Anyway, this post isn't about Alice's allergy, it's about how I give pills to her.  I put this out there to be helpful, in case you or someone you know finds yourself in the same situation that I was in, with a cat who totally refuses to cooperate and take a pill.

30 comments:

  1. I have to pill boarding cats quite often.
    Pill pockets make it SO much easier, especially with the hide it in the food trick!
    :)
    xo

    ReplyDelete
    Replies
    1. Maggie and Dorothy are pretty laid back about getting their daily pills. It was a big shock to have such an ordeal with laid-back little Alice that first day. I am so grateful that the pill pocket works for her!

      Delete
  2. My dogs are masters at finding pills and spitting them out, even if hidden in wet food. The Pill Pockets, after a little getting used to, have worked very well. Glad you got this figured out because I'm sure it's no fun fighting with an angry cat.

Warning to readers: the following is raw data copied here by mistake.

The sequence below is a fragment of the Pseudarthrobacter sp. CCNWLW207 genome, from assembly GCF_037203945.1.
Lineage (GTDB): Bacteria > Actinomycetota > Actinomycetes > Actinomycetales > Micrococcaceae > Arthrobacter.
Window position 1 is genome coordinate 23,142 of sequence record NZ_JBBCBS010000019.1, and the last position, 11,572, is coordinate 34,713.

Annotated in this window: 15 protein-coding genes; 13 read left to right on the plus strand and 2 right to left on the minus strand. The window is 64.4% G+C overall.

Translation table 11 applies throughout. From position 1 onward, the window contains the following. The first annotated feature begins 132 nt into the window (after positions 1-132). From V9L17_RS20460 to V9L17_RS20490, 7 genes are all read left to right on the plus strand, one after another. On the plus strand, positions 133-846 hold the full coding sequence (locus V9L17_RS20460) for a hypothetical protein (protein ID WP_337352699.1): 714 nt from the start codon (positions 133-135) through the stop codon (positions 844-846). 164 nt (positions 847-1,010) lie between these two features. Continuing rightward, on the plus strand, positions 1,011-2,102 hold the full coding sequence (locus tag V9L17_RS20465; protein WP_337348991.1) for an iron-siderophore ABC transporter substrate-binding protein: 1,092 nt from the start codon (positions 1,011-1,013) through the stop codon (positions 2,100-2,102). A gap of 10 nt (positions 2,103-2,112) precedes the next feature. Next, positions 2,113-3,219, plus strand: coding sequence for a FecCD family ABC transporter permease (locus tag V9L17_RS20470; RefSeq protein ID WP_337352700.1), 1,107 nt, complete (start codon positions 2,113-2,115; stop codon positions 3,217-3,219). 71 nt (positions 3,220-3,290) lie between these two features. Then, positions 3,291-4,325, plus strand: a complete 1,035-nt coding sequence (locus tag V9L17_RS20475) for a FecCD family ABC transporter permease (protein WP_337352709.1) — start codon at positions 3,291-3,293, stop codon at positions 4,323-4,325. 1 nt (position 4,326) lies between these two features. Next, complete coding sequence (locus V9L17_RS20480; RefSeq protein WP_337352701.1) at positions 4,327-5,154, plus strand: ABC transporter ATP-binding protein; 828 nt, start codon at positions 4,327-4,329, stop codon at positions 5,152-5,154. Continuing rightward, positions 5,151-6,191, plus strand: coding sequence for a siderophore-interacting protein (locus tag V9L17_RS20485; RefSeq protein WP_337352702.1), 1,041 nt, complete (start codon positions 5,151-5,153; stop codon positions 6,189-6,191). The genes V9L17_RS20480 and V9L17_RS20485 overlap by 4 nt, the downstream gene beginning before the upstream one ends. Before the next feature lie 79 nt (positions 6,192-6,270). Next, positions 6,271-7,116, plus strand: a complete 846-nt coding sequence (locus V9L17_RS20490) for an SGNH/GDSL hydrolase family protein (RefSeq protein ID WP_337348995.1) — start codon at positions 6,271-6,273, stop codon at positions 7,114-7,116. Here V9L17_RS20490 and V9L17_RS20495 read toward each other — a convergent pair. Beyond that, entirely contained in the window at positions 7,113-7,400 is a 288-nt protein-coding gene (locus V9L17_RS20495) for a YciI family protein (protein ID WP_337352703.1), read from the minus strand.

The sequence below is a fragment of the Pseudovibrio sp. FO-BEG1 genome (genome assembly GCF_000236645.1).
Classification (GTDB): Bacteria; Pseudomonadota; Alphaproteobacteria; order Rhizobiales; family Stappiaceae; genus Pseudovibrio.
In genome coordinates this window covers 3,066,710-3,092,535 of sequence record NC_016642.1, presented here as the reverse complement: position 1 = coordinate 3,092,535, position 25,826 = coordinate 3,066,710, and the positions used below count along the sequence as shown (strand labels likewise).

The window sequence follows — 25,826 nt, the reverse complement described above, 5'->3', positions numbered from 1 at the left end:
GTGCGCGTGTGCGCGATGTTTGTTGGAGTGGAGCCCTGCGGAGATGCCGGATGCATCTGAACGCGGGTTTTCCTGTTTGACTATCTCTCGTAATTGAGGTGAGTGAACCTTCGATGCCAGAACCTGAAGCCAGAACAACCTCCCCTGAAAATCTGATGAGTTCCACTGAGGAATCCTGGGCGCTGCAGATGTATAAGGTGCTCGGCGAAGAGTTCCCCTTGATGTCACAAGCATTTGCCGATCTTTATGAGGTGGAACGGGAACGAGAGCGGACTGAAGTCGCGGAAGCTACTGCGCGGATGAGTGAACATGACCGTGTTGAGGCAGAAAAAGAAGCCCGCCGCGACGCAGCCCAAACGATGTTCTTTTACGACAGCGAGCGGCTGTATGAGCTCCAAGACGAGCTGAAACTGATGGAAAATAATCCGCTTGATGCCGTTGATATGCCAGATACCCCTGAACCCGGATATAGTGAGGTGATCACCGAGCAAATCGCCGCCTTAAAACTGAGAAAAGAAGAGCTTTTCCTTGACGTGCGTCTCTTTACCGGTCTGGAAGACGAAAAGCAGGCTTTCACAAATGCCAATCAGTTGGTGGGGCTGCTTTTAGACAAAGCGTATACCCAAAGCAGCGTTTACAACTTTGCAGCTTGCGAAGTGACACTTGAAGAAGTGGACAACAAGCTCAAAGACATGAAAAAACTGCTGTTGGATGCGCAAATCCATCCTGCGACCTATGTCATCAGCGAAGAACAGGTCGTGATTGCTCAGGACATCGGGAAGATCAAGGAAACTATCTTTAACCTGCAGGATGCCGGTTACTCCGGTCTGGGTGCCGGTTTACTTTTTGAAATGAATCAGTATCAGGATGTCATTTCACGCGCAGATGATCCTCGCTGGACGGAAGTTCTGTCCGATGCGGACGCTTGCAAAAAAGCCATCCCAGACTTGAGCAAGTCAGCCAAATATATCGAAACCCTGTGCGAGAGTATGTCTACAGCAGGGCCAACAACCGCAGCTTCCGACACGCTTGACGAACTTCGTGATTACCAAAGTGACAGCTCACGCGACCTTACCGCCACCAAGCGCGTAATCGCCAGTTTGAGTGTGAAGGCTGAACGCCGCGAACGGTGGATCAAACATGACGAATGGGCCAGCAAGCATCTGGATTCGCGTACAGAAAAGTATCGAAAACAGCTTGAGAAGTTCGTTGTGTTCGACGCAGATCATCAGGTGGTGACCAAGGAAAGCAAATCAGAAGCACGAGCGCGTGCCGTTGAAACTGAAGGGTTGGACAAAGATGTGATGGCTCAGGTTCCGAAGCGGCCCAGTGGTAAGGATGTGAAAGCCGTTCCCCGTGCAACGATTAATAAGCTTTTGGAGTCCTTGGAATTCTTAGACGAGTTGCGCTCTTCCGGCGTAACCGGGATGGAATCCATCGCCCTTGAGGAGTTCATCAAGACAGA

ReplyDelete
    Replies
    1. Emma was our only dog that was finicky about taking a pill. There were times when I had to manually do the open-mouth-stuff-in-pill operation, but rarely. Good thing, because when I did that it felt as if I had to go in clear to my elbow to get the pill down the length of that pointy greyhound mouth.

      Delete
  3. Hope Alice is doing better! My dogs have allergies so I understand the pill thing. What finally worked for us...I soften their dry food with water, and stick a pill into the middle of one of the pieces. When I put it pack in the bowl, they wolf it down and don't know they took it. Whatever works!

    ReplyDelete
    Replies
    1. Ruby is the easiest dog in the world for pill taking. That dog will eat anything! Put the pill in a little bit of cheese, make her sit, flip the cheese/pill ball to her, and she catches out of the air and swallows it in an instant.

      Delete
  4. Charlie was horrible with his pills and would eat the pill pocket and still spit out the pill. My Mom's cat gobbles up the pill pockets as a treat. Glad you got Alice to take her pills. So much fun isn't it!!

    ReplyDelete
    Replies
    1. I was afraid that Alice would do what you say Charlie did. If she had, I'm not sure what I would have done.

      Delete